The anti-aging market will see an annual growth rate of 7.5% between now and 2021, but we need to be looking beyond the wrinkle cream in the quest for the ultimate anti-ageing solution, which is where Dr Rangan Chatterjee (GP, bestselling author and the BBC’s Doctor in the House) comes in. A key thing to consider when looking at healthy old age is mobility. Our entire quality of life is dependent on being able to move freely (and people with compromised mobility are three times more likely to be unhappy). This is something that we need to address in our twenties, thirties and forties, not ignore till we’re collecting our pension. With this in mind, there are lots of small tweaks that we can make now to future-proof our lives later:
Figure out fasting
Several recent scientific studies have pointed to the benefits of intermittent fasting. We live in an age of abundance, but as humans we have evolved from periods of fasting. There are many variations, but Dr Rangan tends to recommend ten hours, so overnight, for example –if you take your first meal at 8am you would finish eating at 6pm. There is already research indicating long-term benefits to the immune system and the prevention of diabetes. It’s a way of mimicking an old evolutionary mechanism without doing anything too drastic.
Make de-stressing part of your routine
Chronic inflammation underpins pretty much every single degenerative disease that we have, including heart attacks, strokes and even Alzheimer’s disease. Rest and relaxation activates the parasympathetic branch of our nervous system: our cortisol levels fall, digestive enzymes are released, our heart rate drops and our muscles relax, which allows us to digest food appropriately, destress and sleep soundly. Put aside 15 minutes a day for destressing, whether it’s meditation, yoga or simply sitting quietly – just keep it tech-free. Find what works for you and stick to it.
Be a part-time ‘barefooter’
When it comes to shoes, barefoot is best. 80% of us wear shoes that are too small[i], and the style of tapered, cushioned shoes favoured by the Western world is giving rise to endless issues all over the body. Shoes like those made by Vivobarefoot are designed to be foot shaped, rather than shoe shaped, allowing room to move as they’re meant to. We’re not saying abandon your favourite heels for good, but when you consider that wearing a so-called ‘normal shoe’ has been likened by experts as being equivalent to wearing a cast on your arm, swapping into barefoot for even just a portion of the week (eg: your commute) will pay significant dividends.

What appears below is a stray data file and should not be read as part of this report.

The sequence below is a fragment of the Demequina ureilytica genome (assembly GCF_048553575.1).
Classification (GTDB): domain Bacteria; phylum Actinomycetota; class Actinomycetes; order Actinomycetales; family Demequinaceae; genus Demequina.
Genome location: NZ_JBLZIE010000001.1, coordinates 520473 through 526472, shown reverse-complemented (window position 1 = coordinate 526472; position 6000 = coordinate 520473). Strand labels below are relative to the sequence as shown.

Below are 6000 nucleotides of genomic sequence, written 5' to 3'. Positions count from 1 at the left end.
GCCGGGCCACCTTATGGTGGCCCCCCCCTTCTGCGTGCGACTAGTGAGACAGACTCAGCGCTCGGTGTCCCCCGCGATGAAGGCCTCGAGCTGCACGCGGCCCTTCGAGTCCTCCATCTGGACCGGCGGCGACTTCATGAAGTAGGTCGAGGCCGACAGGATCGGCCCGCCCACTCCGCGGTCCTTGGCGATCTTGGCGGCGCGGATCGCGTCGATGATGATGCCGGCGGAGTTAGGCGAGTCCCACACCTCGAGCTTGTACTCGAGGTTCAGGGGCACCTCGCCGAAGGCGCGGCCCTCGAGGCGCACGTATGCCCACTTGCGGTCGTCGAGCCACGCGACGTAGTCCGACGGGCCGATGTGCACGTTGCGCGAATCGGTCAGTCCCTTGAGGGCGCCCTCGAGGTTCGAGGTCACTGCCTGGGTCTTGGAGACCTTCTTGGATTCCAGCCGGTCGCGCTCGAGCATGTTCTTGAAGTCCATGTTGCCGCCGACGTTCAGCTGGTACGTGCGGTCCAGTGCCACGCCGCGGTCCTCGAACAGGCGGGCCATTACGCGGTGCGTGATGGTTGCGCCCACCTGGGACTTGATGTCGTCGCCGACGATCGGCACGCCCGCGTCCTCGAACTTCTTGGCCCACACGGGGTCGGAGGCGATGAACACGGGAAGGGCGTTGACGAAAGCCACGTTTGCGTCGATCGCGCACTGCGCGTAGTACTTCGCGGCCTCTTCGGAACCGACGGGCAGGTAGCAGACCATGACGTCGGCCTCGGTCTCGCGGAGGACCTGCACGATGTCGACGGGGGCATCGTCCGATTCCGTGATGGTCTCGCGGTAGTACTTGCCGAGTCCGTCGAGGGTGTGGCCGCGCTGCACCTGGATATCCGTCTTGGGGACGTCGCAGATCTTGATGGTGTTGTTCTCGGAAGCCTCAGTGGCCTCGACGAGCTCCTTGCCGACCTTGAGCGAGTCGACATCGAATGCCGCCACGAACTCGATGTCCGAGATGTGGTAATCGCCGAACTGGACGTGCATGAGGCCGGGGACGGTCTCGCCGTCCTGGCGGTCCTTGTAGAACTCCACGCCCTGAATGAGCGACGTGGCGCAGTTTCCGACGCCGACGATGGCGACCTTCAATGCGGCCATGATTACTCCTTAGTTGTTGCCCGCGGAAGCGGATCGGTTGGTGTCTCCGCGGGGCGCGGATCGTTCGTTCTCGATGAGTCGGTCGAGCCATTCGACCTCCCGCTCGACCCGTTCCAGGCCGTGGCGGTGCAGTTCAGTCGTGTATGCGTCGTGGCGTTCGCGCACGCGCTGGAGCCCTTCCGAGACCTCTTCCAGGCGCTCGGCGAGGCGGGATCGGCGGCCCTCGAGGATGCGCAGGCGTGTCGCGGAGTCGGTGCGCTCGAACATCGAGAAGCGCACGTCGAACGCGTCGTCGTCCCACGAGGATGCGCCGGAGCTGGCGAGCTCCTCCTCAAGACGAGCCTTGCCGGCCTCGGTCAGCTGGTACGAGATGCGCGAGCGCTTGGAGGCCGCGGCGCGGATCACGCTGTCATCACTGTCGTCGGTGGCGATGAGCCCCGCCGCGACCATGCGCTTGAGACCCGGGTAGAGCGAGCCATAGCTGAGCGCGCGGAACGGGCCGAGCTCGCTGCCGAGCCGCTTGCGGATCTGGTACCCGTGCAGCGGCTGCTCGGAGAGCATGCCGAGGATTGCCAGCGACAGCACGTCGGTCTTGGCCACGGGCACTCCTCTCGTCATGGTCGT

Use it to avoid losing it
Much of our losses in mobility can be attributed to the fact that our feet have become stiff and weak as a result of years wearing overly cushioned and restrictive shoes. 90% of us wear shoes that are too small whilst our feet are developing, and a third of people over 60 fall at least once a year, making it the most common cause of death from injury in this age bracket. This costs the NHS over £2bn a year. You can combat this by wearing ‘barefoot’ where possible, and spending a few minutes every day doing exercises like toe curls, raises and points.
Embrace morning light
Going outside in the morning and exposing yourself to natural light actually helps you sleep better in the evening, which in turn is a key factor in the protection against ageing. It does this by helping you set your body’s daily circadian rhythm. This is a good time to take your ‘me-time’, perhaps sitting in the garden with a coffee, or the walk from the station to the office.
Take some tech time-out
We all find it a struggle to leave our devices alone for five minutes, but this contributes to a wider problem: finding it harder to switch off. Studies have revealed that we check our phones 221 times a day, and by the time we go to sleep, we’ll have spent three hours and 16 minutes on our device. This not only lets a constant stream of noise into our brains, it hampers our sleep patterns. Get into good habits and try a set period each week without it – it really will pay dividends in the long run.